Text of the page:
Fighting Winter Fires

Winter fires pose increased risks for home fires and the firefighters who put them out.
winter fires, fire safety, firefighters
Photo by Big Stock

Cold weather multiplies the danger level for firefighters, and it all stems from the one resource they use most: water. According to Greg Jakubowski, a fire protection engineer and certified safety professional, “Weather extremes take their toll on both equipment and people. The key to averting a bad outcome: preparation. To effectively fight fire, water must be kept moving.”

There is no magic to winter firefighting. It comes down to some planning and hard work. You often see firemen covered in ice during winter fires. So, in addition to the fire hazards, the freezing temperatures of winter also present a danger. The key is that they keep their personnel and water moving at all times.

Firemen break up any ice by using rock salt and sand, and every other basic winter weather tactic, to keep their mission on track. Fortunately, most fire hydrants are dry-barrel hydrants that connect with a water main buried beneath the frost line, the depth to which the ground typically freezes in the winter. This connection includes a pair of valves, the main valve and the drain valve. When opened, the main valve sends water into the fire hydrant and the drain valve is automatically closed. The drain valve automatically opens when the main valve is shut. It then allows the water to drain out of the hydrant and back into the water main without allowing any water back in, so that the hydrant isn’t full of water that would freeze during the cold.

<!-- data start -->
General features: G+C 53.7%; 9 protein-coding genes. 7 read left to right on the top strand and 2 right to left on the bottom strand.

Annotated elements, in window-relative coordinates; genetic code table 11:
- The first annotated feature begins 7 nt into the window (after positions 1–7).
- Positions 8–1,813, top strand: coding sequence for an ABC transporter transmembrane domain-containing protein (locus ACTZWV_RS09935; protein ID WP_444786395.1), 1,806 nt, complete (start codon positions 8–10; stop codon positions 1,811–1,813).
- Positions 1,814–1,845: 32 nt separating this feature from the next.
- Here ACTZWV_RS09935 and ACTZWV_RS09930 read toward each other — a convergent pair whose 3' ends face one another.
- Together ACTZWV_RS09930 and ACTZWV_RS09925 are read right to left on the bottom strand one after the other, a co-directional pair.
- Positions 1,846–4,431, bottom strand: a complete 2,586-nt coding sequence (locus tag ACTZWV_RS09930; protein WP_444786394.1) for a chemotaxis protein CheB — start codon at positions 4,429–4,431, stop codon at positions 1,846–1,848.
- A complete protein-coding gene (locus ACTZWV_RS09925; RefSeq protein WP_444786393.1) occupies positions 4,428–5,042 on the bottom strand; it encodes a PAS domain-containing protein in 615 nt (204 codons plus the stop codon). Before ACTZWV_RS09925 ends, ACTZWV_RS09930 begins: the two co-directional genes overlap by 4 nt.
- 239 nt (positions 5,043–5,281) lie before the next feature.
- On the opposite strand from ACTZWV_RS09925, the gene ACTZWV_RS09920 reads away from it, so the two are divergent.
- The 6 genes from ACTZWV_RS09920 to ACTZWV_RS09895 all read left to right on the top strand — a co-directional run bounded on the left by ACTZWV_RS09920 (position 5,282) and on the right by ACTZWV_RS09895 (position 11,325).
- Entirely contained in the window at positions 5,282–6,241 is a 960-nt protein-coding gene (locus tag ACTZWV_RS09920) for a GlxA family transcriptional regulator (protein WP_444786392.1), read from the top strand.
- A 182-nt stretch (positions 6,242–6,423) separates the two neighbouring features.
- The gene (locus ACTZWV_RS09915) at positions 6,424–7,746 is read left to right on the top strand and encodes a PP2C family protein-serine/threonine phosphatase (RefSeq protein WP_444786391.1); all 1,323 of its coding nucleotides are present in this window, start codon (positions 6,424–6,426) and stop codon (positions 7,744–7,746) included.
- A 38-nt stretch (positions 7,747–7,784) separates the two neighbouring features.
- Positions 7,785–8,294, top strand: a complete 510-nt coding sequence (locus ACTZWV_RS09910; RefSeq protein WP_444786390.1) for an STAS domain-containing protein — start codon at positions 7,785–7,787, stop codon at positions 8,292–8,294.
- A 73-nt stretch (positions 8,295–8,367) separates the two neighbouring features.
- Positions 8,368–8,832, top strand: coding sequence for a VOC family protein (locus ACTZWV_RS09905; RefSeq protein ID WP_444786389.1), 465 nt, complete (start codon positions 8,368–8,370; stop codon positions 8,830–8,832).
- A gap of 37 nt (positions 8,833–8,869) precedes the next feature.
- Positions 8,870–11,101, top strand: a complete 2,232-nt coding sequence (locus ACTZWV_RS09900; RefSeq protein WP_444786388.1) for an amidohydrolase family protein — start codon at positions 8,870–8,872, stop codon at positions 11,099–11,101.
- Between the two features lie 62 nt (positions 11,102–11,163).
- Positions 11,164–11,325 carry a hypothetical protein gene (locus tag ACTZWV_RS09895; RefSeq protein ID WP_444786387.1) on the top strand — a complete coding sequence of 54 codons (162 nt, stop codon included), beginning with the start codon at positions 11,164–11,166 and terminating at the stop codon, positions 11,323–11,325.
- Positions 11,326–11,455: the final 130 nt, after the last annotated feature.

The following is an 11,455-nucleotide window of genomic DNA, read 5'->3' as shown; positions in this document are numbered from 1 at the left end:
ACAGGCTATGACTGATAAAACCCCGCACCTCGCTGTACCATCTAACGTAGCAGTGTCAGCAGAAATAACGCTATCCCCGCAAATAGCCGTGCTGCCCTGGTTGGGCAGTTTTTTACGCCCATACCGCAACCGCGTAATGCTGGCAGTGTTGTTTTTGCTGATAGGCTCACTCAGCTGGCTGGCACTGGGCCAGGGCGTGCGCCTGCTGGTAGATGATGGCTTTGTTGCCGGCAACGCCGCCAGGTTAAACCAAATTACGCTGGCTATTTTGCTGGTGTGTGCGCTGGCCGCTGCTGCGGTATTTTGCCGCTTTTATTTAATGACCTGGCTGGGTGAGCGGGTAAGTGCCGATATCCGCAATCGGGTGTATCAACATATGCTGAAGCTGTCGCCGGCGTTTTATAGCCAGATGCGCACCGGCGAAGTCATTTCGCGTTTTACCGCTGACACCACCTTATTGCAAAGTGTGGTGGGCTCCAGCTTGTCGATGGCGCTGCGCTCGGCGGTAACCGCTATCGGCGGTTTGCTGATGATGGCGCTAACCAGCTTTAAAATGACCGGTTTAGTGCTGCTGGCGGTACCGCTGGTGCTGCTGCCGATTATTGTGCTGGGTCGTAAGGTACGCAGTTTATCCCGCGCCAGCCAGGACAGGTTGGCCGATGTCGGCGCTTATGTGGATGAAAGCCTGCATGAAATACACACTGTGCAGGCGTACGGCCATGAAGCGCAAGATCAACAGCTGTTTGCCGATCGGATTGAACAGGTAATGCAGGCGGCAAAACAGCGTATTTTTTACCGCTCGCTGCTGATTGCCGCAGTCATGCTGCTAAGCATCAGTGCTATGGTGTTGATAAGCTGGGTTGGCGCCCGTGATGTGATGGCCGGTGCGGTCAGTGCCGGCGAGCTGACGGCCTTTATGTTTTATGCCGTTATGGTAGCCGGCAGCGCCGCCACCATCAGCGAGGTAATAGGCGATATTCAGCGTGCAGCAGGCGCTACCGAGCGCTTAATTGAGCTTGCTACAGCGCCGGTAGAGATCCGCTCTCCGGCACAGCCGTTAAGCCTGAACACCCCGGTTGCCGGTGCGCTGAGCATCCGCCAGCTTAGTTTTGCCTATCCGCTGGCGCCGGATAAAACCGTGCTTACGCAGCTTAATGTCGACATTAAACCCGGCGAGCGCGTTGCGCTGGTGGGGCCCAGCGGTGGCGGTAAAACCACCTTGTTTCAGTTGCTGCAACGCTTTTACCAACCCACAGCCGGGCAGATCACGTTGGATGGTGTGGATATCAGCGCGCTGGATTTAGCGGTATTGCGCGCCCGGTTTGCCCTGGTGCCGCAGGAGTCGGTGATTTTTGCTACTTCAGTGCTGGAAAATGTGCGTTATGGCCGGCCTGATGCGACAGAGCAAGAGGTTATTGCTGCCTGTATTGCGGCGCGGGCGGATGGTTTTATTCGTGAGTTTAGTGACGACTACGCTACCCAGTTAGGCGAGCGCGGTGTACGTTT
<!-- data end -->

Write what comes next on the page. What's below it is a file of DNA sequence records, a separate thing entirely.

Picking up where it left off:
The most important thing is that when the fire has been completely taken care of, firemen will quickly break down hydrants and hose lines as quickly as possible once water stops flowing, then drain them to ensure they don’t freeze up.

This article was originally published in the SURVIVOR’S EDGE™ Spring 2016 issue. Subscription is available in print and digital editions here.

From Our Partners